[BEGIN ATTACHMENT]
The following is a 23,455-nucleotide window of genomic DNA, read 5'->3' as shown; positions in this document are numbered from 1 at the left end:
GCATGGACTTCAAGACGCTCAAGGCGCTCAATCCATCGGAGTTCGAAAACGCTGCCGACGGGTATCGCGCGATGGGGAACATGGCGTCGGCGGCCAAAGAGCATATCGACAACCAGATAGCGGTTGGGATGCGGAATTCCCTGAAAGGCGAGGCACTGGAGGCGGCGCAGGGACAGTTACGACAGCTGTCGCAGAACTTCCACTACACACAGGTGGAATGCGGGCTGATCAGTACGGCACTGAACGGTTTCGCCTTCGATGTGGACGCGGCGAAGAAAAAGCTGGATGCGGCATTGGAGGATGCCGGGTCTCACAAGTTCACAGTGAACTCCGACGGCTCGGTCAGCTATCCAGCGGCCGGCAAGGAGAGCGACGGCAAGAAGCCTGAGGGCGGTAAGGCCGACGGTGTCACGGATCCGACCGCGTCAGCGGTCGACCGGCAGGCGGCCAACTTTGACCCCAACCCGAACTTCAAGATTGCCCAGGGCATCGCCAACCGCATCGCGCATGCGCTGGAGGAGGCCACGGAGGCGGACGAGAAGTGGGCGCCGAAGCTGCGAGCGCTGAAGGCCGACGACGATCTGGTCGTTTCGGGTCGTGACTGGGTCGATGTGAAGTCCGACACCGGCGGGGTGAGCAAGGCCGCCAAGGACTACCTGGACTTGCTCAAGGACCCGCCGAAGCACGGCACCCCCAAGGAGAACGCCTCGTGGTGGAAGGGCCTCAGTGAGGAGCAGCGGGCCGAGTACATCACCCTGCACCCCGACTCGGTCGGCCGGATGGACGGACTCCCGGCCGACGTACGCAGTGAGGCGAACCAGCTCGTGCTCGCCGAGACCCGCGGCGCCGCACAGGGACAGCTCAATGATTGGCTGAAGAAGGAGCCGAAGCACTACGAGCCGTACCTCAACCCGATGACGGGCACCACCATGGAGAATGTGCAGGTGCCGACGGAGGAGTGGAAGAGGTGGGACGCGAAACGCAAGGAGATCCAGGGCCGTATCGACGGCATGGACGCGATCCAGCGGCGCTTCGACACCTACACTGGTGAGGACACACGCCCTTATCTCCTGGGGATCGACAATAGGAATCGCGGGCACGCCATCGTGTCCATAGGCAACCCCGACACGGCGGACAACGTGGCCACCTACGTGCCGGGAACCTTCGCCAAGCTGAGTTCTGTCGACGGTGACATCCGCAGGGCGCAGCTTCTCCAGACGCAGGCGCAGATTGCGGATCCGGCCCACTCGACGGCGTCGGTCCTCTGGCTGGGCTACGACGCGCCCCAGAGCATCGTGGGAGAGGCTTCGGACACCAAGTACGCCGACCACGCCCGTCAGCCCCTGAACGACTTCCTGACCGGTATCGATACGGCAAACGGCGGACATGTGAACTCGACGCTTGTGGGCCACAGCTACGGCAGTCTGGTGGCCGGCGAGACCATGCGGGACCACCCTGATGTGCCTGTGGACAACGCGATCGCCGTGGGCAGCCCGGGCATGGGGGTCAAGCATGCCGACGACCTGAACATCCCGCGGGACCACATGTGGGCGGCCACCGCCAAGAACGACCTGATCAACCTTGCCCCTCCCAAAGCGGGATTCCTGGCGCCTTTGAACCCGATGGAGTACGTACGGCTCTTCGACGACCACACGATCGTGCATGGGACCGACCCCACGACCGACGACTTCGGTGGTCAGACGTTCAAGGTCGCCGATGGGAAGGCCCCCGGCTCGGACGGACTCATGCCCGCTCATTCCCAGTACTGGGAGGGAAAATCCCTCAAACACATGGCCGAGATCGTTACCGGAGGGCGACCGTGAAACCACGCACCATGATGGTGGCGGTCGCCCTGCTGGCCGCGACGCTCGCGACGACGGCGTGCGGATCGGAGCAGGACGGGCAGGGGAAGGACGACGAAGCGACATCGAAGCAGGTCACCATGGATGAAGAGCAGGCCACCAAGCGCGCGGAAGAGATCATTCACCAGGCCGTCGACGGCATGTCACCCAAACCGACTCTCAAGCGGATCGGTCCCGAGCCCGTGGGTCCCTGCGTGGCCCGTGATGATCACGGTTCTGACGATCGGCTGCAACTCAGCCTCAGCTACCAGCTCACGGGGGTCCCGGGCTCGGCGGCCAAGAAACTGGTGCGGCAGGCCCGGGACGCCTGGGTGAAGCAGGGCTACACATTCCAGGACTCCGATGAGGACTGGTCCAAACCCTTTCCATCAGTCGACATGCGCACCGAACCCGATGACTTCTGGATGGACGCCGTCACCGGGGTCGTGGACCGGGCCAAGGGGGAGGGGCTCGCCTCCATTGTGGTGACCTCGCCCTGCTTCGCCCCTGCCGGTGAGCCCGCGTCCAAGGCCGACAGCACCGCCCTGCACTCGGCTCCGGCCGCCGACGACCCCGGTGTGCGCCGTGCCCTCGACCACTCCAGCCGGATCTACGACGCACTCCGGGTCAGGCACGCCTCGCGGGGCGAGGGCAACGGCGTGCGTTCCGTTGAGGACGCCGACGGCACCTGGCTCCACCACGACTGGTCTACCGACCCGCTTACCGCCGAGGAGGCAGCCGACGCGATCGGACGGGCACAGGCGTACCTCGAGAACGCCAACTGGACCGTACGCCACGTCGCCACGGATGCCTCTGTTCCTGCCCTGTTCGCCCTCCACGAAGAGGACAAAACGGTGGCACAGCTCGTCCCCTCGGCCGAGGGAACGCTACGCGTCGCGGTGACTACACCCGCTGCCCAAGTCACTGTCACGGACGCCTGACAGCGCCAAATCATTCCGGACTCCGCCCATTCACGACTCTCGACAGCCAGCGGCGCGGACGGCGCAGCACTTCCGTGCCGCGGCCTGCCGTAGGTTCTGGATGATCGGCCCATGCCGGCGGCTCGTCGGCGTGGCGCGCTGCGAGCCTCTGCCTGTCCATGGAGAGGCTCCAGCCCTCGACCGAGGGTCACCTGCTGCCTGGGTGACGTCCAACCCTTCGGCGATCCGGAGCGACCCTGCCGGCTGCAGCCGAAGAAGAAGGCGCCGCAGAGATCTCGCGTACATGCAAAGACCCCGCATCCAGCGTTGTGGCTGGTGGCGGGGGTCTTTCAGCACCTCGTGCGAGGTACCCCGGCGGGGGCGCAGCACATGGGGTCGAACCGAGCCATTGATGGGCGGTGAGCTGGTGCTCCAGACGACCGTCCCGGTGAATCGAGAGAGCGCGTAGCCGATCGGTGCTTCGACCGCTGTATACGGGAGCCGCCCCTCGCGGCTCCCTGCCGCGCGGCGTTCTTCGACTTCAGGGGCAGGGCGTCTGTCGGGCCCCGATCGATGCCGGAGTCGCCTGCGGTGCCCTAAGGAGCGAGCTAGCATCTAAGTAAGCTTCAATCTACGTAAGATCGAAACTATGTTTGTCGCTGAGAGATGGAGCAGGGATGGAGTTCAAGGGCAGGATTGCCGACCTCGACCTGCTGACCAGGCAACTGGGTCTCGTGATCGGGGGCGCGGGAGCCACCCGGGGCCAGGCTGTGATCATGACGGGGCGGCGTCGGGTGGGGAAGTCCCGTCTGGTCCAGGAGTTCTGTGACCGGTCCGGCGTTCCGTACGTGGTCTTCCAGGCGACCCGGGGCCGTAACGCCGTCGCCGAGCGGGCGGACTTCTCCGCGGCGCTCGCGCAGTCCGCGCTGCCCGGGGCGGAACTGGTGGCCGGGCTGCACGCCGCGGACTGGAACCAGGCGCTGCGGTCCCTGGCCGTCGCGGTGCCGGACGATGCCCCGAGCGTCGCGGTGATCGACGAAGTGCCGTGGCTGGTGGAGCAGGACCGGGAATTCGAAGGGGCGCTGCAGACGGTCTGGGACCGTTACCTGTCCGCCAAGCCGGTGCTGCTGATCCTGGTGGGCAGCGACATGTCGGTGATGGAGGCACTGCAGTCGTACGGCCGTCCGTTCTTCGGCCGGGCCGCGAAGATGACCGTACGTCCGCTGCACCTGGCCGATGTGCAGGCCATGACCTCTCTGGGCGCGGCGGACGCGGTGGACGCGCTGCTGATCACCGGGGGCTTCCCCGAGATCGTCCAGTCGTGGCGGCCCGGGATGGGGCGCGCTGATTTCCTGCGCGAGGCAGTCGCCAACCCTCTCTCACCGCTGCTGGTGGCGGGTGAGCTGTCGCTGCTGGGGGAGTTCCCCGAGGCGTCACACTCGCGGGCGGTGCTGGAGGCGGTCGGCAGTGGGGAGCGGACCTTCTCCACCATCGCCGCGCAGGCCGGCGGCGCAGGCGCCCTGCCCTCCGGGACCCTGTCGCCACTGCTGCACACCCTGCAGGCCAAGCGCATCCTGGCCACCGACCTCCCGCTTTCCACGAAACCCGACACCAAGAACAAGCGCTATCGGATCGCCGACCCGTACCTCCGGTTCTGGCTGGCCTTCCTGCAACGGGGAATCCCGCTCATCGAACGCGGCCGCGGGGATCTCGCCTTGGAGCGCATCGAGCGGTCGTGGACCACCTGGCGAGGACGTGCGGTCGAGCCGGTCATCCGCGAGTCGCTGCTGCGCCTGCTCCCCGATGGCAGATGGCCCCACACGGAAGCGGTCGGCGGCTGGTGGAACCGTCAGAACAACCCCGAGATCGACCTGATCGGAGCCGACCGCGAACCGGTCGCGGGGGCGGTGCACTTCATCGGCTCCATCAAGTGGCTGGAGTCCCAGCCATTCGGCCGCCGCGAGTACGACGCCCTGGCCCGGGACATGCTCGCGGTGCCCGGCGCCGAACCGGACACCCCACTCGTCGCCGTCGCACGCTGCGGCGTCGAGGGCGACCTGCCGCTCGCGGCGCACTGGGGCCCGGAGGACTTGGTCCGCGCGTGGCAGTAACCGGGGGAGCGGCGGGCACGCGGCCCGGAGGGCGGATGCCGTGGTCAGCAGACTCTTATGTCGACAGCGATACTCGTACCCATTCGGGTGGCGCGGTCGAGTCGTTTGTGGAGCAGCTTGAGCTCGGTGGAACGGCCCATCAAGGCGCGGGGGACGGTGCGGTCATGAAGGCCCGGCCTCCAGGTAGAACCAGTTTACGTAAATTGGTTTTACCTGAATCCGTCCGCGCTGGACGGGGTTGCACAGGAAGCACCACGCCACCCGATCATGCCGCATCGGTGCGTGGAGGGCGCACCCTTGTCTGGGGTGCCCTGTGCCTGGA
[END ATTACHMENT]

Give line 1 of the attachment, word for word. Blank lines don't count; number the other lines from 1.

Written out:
The following is a 23,455-nucleotide window of genomic DNA, read 5'->3' as shown; positions in this document are numbered from 1 at the left end: